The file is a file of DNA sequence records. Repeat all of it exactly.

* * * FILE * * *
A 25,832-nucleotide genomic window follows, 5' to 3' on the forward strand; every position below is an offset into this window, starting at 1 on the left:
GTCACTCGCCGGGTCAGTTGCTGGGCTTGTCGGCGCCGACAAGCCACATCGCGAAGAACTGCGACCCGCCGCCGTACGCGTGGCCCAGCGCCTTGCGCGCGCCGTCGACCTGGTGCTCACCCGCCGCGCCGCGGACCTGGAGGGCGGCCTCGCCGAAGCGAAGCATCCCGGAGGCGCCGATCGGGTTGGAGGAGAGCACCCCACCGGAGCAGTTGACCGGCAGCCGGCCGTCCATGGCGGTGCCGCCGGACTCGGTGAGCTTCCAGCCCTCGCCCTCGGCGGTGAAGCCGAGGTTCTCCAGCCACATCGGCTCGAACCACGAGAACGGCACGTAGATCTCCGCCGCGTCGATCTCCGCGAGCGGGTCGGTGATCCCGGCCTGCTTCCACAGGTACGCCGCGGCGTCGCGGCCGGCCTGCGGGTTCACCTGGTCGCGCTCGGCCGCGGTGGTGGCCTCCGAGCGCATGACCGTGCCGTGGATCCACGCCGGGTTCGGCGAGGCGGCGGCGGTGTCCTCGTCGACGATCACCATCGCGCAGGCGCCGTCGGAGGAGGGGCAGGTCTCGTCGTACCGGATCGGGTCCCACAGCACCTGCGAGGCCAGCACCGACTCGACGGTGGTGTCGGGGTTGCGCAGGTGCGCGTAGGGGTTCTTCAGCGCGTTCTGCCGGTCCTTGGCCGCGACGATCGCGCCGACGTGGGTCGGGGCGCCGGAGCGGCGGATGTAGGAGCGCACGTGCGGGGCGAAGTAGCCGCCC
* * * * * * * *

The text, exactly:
A 25,832-nucleotide genomic window follows, 5' to 3' on the forward strand; every position below is an offset into this window, starting at 1 on the left:
GTCACTCGCCGGGTCAGTTGCTGGGCTTGTCGGCGCCGACAAGCCACATCGCGAAGAACTGCGACCCGCCGCCGTACGCGTGGCCCAGCGCCTTGCGCGCGCCGTCGACCTGGTGCTCACCCGCCGCGCCGCGGACCTGGAGGGCGGCCTCGCCGAAGCGAAGCATCCCGGAGGCGCCGATCGGGTTGGAGGAGAGCACCCCACCGGAGCAGTTGACCGGCAGCCGGCCGTCCATGGCGGTGCCGCCGGACTCGGTGAGCTTCCAGCCCTCGCCCTCGGCGGTGAAGCCGAGGTTCTCCAGCCACATCGGCTCGAACCACGAGAACGGCACGTAGATCTCCGCCGCGTCGATCTCCGCGAGCGGGTCGGTGATCCCGGCCTGCTTCCACAGGTACGCCGCGGCGTCGCGGCCGGCCTGCGGGTTCACCTGGTCGCGCTCGGCCGCGGTGGTGGCCTCCGAGCGCATGACCGTGCCGTGGATCCACGCCGGGTTCGGCGAGGCGGCGGCGGTGTCCTCGTCGACGATCACCATCGCGCAGGCGCCGTCGGAGGAGGGGCAGGTCTCGTCGTACCGGATCGGGTCCCACAGCACCTGCGAGGCCAGCACCGACTCGACGGTGGTGTCGGGGTTGCGCAGGTGCGCGTAGGGGTTCTTCAGCGCGTTCTGCCGGTCCTTGGCCGCGACGATCGCGCCGACGTGGGTCGGGGCGCCGGAGCGGCGGATGTAGGAGCGCACGTGCGGGGCGAAGTAGCCGCCC